Every time you eat something, you eat up a portion of the planet. That is a fundamental law of nature. Every time you consume something, you take up something from the real world and that has an impact, regardless of whether you accept responsibility or not.
And if your phone could also show how much you and others in the world are gobbling up the world in real time, would you change what you eat? Not just what you eat, but how and when you eat it? Any geek who is savvy with algorithms can figure out how to do that. But the problem is, if she did it now, there would be great big holes in the information that she needs to give you that most important picture of your foodprint on the planet.
Why? Because most of the data on the environmental impact of what we eat on the planet has just been on the "usual suspects," mainly the usual livestock – beef, pigs, and poultry – and about 10 crops. We know those. We know that our picture of agriculture largely focused on these livestock and only some of these crops, and even as far back as 20 years ago this accounted for almost 40% of the total landmass of the planet. The studies on wild harvest from land habitats as well as aquatic and marine are not done nearly as much as the one done on the "usual suspects." And even with those "usual suspects," their studied impact has been limited to how much greenhouse gases they emit and how much land and freshwater they eat up. Other "stressors" such as acidification, pollution, packaging, and transport have not been studied nearly as much, when they could most likely make for a bleaker picture, which could probably finally make us all agree that climate change is a crisis for all and not the battle cry only for environmentalists.
A study on the gaps in research done on the environmental impact of the food we eat just came out, and they found that other foods (examples are other kinds of meat, microalgae, buckwheat, sorghum, and insects) that have hardly been assessed account for more than half of the animal food production in 76 countries and more than 25% of the total food in 40 countries. In the same study, they pointed out that these understudied foods are at the core of the protein requirements of the populations of many developing nations. Imagine the consequences to billions of people if the impacts of these foods remain hidden from our knowledge. That is a lot of food under the radar!
If we do not know much about all these foods and their impact and how they are interlinked with the impact of other food systems locally and around the world, the ground that sustains us may be being pulled from underneath us faster than the 10 years we have left before the catastrophic effects of the climate crisis become irreversible.
In all kinds of mission/vision statements of NGOs and governments, "food security" figures prominently. The word "food" is like a plutonium-grade magnet for anyone's attention. Tell them that you want to ensure food security, and nobody will disagree with you. But the problem is, hardly anyone funds, and therefore, hardly anyone conducts these critical studies on these underassessed foods, which is why we know very little about them, if any at all.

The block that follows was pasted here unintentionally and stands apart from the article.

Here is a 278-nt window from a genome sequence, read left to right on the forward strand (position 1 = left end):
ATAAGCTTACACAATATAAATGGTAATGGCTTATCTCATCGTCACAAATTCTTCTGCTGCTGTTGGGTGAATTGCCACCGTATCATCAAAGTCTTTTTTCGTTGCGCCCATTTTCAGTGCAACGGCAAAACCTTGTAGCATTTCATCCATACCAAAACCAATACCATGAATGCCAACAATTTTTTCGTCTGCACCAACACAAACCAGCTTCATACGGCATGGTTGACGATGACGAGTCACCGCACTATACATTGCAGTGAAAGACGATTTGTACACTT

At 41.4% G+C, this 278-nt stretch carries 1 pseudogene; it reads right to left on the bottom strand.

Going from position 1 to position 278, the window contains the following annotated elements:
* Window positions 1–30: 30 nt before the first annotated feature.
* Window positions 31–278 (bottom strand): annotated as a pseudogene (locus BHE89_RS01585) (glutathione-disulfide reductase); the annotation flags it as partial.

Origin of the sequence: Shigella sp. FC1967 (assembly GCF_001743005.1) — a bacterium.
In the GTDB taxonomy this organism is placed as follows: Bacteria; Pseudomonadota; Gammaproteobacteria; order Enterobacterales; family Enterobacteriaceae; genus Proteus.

If we knew more about more kinds of foods and their impact, then we could make better individual and community judgments as well as national policies that will affect our food security. For example, we will know how much backyard farms of certain crops will really make a positive difference in the human and environmental health of a community of a certain scale. We will know better about how much protein we can source from the traditional sources such as cows and how much we can rely on others. That way, we will not be in a position where the benefit of getting protein from beef will be offset by the harm from the pollution caused by getting that protein in your system.
In the study, it was mentioned that feeding cows seaweed will significantly reduce the methane that they pass. How much seaweed farms could we allot to our beef requirements so that we still come out neutral in terms of impact? The world, especially Asians, love rice, but how much is our tenacity to a singular grain costing us? Could we perhaps also spin off another Asian love affair with another grain or several other kinds of grain? How much of our own emotional investment in rice are we willing to forego to be secure in the way we eat?
Studying the impact of food beyond the usual - cows, pigs, poultry, and the 10 crops – will make us see more in the increasingly dimmer tunnel into the future. There will be trade-offs, but we will know more about the real cost of what we are eating to our own health and to the heath of the planet.
So every time you eat a burger, wherever you buy it from, it is scientifically valid to picture in your head a portion of the earth going up in smoke (methane) and that methane coming back to haunt you in hotter summers, draughts, and nastier typhoons. That is the actual foodprint of a burger. Multiply that picture 7 billion times for every human being who has to eat something – anything – including foods that have not yet reached eat-all-you-can buffets.
Food is no free lunch. Getting food to become calories leaves a hot trail of a mess in the world, which comes around to haunt our minds and bodies. That is what we need to have a picture of so we are not eating in the dark, only to find out there is none left, or that what is left could not sustain us. – Rappler.com
Maria Isabel Garcia is a science writer. She has written two books, "Science Solitaire" and "Twenty One Grams of Spirit and Seven Ounces of Desire." You can reach her at firstname.lastname@example.org.